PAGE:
Monterey County Composers’ Forum


By Scott MacClelland

THEY CALLED IT “TANGLE OF RAINBOWS,” a great title for an unwritten poem that paraphrased a movement from Olivier Messiaen’s Quartet for the End of Time, now applied to the summer edition of the Monterey County Composers’ Forum at Hidden Valley. It also referred to the quartet of clarinet, violin, cello and piano for which Messiaen composed his mystical masterpiece selected here to inspire six new works by local composers.

This unusual configuration—that in the 1970s likewise inspired the formation of the Tashi Quartet—might not have caught on but for the Messiaen. But caught on it did and brought to light some new pieces that deserve to be heard again—and will be as promised by MCCF founder Steve Ettinger when a CD of the concert will be produced in the immediate future.

Ettinger’s own A Lone Voice took full advantage of the resident ensemble of violinist David Dally, clarinetist Grant Rosen, cellist Margie Dally and pianist Leah Zumberge. In three short movements lasting six minutes, Ettinger, who teaches music at Hartnell College, used unisons and doubling among other idiomatic techniques between the clarinet and strings above the keyboard—omitted in the second movement—and ended with a klezmer-inflected final dance.

The afternoon began with a string of four lovely pieces of a gentle, pastoral character: Julie Roseman and Paula Kaiser’s “Fog” played on flute and guitar by the composers, George Peterson’s Blue Remembered Hills featuring soprano Kayleen Roussin Turner singing a wordless vocalise inspired by a poem from A Shropshire Lad by AE Housman, two movements for the quartet from Reflections Suite by Dale E Victorine and a piano prelude by Rick Yramategui. (Perhaps it was a coincidence that A Shropshire Lad inspired George Butterworth, the ‘father’ of English pastoral music, to compose an orchestral rhapsody by that name in the early 20th century.)

Then a firecracker abruptly pivoted the concert into a new direction with David Canright’s Away for the quartet. Up-tempo, with vivid call and response skittering among the instruments in the first half suddenly devolved into a slow-motion pointillistic minimalism. The two-minute intensity of the piece never flagged. A folksong inspired by the events of September 11, 2001, The Other Side of the Mountain, arranged from the guitar original for the quartet by Carleton Macy, was sung by its composer, Edward Moncrief and his wife Judi.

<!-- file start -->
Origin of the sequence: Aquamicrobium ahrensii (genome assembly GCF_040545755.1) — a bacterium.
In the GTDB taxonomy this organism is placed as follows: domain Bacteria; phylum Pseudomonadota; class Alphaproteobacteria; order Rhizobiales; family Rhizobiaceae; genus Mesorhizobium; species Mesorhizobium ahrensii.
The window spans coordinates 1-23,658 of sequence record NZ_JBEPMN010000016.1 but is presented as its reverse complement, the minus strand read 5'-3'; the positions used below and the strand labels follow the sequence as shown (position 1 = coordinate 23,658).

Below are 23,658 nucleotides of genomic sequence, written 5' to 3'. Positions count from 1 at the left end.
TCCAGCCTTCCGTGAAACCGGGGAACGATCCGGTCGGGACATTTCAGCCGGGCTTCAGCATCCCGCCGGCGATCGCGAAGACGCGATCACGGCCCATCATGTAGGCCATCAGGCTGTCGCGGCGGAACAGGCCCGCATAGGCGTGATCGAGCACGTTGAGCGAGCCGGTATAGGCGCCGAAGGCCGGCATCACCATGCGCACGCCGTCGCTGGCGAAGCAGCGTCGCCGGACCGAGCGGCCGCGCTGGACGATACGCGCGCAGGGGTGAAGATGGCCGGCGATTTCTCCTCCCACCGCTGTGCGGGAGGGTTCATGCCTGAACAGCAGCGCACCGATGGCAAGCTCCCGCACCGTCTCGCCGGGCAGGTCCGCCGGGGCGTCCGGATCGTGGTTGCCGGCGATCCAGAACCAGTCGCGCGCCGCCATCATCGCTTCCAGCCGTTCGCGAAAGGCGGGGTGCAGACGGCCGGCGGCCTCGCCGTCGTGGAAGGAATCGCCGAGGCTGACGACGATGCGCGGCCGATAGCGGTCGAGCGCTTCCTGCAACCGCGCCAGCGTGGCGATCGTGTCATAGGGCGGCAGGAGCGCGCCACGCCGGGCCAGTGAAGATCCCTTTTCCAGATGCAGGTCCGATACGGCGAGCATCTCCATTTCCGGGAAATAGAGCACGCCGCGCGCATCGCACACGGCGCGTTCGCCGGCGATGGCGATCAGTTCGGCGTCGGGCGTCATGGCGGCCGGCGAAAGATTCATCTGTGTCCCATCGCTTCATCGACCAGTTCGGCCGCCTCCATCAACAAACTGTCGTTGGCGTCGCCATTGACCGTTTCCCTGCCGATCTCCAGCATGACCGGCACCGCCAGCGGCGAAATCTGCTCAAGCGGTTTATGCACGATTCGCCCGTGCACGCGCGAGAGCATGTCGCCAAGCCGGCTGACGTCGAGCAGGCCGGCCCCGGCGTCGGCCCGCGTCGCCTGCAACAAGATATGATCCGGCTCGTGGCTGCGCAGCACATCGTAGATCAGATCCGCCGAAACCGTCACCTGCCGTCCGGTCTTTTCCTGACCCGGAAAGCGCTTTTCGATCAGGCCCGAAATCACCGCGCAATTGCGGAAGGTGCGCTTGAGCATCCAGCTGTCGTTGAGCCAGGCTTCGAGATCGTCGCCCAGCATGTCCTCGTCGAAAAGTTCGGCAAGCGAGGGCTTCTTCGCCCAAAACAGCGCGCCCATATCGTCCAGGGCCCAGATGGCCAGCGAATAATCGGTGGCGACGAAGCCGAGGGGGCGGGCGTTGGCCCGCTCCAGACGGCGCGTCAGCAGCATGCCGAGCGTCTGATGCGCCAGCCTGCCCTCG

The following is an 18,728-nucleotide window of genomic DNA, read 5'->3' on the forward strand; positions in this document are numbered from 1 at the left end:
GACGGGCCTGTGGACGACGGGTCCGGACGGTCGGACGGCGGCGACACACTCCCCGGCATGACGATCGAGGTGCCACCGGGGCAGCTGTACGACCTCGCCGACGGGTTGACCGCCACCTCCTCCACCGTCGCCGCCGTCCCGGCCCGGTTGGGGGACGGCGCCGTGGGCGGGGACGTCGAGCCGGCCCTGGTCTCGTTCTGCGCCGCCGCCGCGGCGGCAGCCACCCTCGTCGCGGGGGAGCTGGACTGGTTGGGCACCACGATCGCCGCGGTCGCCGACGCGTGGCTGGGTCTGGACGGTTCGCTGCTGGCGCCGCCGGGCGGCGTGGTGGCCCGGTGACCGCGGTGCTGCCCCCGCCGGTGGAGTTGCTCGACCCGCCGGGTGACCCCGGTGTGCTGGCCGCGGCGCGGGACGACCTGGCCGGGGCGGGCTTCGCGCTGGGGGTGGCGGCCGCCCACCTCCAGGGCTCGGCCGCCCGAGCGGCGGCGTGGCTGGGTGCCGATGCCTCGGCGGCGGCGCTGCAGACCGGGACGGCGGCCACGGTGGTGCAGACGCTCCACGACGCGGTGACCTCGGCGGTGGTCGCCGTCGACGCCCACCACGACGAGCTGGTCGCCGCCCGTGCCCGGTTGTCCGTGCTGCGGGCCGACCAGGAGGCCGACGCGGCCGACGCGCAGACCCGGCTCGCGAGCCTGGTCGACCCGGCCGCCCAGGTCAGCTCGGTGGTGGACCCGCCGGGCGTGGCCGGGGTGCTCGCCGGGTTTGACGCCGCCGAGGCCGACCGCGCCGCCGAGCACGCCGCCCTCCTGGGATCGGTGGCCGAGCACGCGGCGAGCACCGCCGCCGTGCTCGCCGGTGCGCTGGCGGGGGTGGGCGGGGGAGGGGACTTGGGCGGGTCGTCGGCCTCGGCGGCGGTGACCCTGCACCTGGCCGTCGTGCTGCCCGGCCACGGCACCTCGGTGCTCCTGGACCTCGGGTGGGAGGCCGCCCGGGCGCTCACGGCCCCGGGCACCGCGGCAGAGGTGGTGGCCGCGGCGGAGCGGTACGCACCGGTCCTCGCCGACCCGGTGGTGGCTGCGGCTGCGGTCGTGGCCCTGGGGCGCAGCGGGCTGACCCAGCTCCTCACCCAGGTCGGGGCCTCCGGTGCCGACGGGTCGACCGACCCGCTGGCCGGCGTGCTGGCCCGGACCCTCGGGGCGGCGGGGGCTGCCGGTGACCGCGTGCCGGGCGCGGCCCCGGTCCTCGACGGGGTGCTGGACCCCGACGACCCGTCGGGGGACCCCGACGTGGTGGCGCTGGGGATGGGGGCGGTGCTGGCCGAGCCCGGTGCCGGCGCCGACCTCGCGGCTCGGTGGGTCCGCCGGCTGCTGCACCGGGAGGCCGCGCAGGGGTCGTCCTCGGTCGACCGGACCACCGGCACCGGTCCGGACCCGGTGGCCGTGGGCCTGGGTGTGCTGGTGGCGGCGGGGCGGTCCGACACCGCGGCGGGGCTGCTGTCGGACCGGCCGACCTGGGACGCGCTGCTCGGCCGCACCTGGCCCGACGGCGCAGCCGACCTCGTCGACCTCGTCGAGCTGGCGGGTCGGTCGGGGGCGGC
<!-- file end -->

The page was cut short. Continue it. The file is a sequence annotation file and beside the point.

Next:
Douglas Ovens, a relative newcomer, made his second MCCF appearance here conducting a note-for-note arrangement for the quartet of a previously written xylophone piece called Cloudlike Clear. The complex, 9-minute piece opened with an animated flourish and held to its character with sparkle, high energy and focus. Yet his sleight of hand also made room for mood changes. Ovens has already made an indelible mark among his fellow composers.

Clarinetist Rosen and cellist Dally restored some of the pastoral charm heard earlier with Julie Roseman’s brief August Interlude, a conversation with call-and-response imitations. Dana Abbott described his clever G Ground with Blue Swing for clarinet and piano as “lyrical, waltz, strut, swing.” Abbott’s craft found a lofty balance with wit in this concentrated package.

To Carleton Macy all music is about dance. His Motions, for the quartet, consisted of two movements: Flowing and Driving. Close harmonies between the strings and a more independent clarinet strode to a meter of three, with twos thrown in for syncopations, over a walking bass on the piano in the first movement. The exhilarating second, powered by “wild horses,” was visceral, especially to the composer who could be seen rocking bodily to the very energy he had concocted. Here, all the musicians were fully engaged in what was certainly no easy challenge. At one point, the pianist was instructed to manually stop the strings ringing while punching one the keys to get a very percussive effect, like the lute stop on a harpsichord. Driving, yes for sure, but not without change-ups and other surprises.

Another MCCF concert of new music is planned for November.